Doctor Thalia Field in her office

Stroke

Shedding light on a rare stroke

CVT affects mostly women and we’re learning  a lot more about it, thanks to Dr. Thalia Field

Chapter 1 So many questions

Not all strokes are created equal. Cerebral venous thrombosis or CVT is one that’s both rare and difficult to diagnose.

If Dr. Thalia Field has her way, we’ll know a lot more about diagnosis, treatment and long-term impacts of CVT when she wraps up an innovative clinical trial at the end of 2022. 

Dr. Field, a stroke neurologist and researcher, holds the Sauder Family and Heart & Stroke BC & Yukon Professorship in Clinical Stroke Research.

She is a leading expert on CVT, which occurs when a blood clot blocks a vein draining blood from the brain. Diagnosing it is difficult because symptoms — such as a severe headache and blurred vision — differ from the most typical signs of stroke.

Headshot of Doctor Thalia Field

Dr. Thalia Field is a leading expert on cerebral venous thrombosis (CVT). 

Doctor Field assessing the range of motion on a patient’s arm.

Symptoms of CVT differ from the typical signs of stroke, which is why diagnosing it is difficult. 

Doctor Field studying images of the brain on a screen.

Dr. Field’s trial is testing a new treatment and documenting the experience of people with CVT.

CVT affects mostly women, most of them under 50. It accounts for about 1% of all strokes. About 85% of people are functionally independent after CVT, but half experience long-term issues with cognition, pain, fatigue or mood, which may leave them unable to return to work or school.

“Because CVT is rare and because these tend to be younger and higher functioning stroke survivors, there are so many questions that aren't answered,” says Dr. Field.

Chapter 2 Giving patients a voice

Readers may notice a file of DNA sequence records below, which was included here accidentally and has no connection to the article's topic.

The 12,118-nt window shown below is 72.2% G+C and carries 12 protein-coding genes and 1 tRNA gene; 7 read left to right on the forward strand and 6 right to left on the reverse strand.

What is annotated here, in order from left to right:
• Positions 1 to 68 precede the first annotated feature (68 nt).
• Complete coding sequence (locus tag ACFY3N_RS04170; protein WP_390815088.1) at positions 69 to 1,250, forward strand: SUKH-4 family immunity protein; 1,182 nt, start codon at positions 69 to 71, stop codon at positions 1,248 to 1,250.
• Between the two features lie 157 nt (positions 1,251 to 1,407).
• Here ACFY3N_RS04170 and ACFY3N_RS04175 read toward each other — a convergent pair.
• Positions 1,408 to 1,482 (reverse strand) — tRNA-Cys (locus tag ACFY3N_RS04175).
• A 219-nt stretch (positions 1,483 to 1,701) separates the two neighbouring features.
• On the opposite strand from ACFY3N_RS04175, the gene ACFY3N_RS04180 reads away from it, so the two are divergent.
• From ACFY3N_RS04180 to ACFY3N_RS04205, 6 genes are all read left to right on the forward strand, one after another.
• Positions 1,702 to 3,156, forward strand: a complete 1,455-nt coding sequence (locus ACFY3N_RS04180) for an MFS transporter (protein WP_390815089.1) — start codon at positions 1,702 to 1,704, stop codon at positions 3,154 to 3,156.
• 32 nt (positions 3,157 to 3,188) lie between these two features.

Dr. Field set to work trying to find some of those answers, launching her trial in 2019 with support from Heart & Stroke donors.

The trial is testing a new blood thinning medication as a treatment. It is also breaking ground by documenting the experience of people with CVT, including emotional and social impacts.

One unique aspect of the trial is that it is patient informed; patients are asked what they think is important to investigate and are involved before, during and after the study.

The rarity of CVT forced Dr. Field and her team to integrate video conferencing and phone communications into their plans from the start.

“The question was, how do we include as many people as possible with the disease?” she says. The answer was using technology to communicate with some participants who live far from major hospitals. This also allowed the researchers to include people who are often underrepresented in research, such as younger women managing family commitments, jobs and more, Dr. Field adds.

When the pandemic hit in early 2020, going entirely virtual was relatively simple, she says. “We had to make some adaptations, but certainly, we were ready.”

Chapter 3 What’s next

As the trial continues, Dr. Field says, “There are elements that people need to come to hospital for; we can't conduct a brain scan remotely. But a lot of the assessments are being done virtually.” 

In fact, Dr. Field sees huge potential for virtual health care, especially for increasing access to stroke rehabilitation services. “I think virtual care has been an under-tapped resource for so long. Trying to access outpatient rehab has been a challenge for many of our patients.”

As for her research, interest in CVT jumped in 2021 with news headlines potentially linking one COVID vaccine to rare blood clots.

Dr. Field jumped into action along with CVT researchers around the world, collaborating with experts in public health and vaccine safety to monitor cases.

She is pleased with the outcome. “Multiple papers from this international collaboration have been published or presented that have helped to inform public health practices and therapeutic strategies,” Dr. Field says.

Meanwhile she keeps her eye on the goal: improving care and outcomes for people who experience CVT.